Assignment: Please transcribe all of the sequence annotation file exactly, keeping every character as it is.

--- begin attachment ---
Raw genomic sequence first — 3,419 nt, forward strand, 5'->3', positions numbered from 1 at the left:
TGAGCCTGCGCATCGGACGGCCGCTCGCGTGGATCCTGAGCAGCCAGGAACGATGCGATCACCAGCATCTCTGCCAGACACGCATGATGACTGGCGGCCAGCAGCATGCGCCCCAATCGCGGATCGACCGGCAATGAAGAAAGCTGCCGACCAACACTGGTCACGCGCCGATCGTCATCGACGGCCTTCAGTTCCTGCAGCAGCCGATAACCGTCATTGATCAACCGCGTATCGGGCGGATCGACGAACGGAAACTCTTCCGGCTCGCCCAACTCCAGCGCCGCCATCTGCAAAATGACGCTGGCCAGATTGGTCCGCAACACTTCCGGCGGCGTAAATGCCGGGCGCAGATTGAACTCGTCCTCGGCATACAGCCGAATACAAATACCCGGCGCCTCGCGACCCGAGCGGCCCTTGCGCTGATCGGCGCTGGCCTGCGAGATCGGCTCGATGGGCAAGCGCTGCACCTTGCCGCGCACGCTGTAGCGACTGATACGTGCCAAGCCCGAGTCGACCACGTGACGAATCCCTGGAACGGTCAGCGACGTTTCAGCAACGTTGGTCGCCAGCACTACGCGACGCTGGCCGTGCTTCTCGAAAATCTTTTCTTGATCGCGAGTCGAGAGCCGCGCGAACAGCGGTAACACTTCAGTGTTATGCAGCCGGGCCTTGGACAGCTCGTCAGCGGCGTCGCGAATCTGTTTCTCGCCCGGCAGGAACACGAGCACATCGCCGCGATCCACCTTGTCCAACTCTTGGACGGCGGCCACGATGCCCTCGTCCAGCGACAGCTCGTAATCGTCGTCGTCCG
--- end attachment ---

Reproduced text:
Raw genomic sequence first — 3,419 nt, forward strand, 5'->3', positions numbered from 1 at the left:
TGAGCCTGCGCATCGGACGGCCGCTCGCGTGGATCCTGAGCAGCCAGGAACGATGCGATCACCAGCATCTCTGCCAGACACGCATGATGACTGGCGGCCAGCAGCATGCGCCCCAATCGCGGATCGACCGGCAATGAAGAAAGCTGCCGACCAACACTGGTCACGCGCCGATCGTCATCGACGGCCTTCAGTTCCTGCAGCAGCCGATAACCGTCATTGATCAACCGCGTATCGGGCGGATCGACGAACGGAAACTCTTCCGGCTCGCCCAACTCCAGCGCCGCCATCTGCAAAATGACGCTGGCCAGATTGGTCCGCAACACTTCCGGCGGCGTAAATGCCGGGCGCAGATTGAACTCGTCCTCGGCATACAGCCGAATACAAATACCCGGCGCCTCGCGACCCGAGCGGCCCTTGCGCTGATCGGCGCTGGCCTGCGAGATCGGCTCGATGGGCAAGCGCTGCACCTTGCCGCGCACGCTGTAGCGACTGATACGTGCCAAGCCCGAGTCGACCACGTGACGAATCCCTGGAACGGTCAGCGACGTTTCAGCAACGTTGGTCGCCAGCACTACGCGACGCTGGCCGTGCTTCTCGAAAATCTTTTCTTGATCGCGAGTCGAGAGCCGCGCGAACAGCGGTAACACTTCAGTGTTATGCAGCCGGGCCTTGGACAGCTCGTCAGCGGCGTCGCGAATCTGTTTCTCGCCCGGCAGGAACACGAGCACATCGCCGCGATCCACCTTGTCCAACTCTTGGACGGCGGCCACGATGCCCTCGTCCAGCGACAGCTCGTAATCGTCGTCGTCCG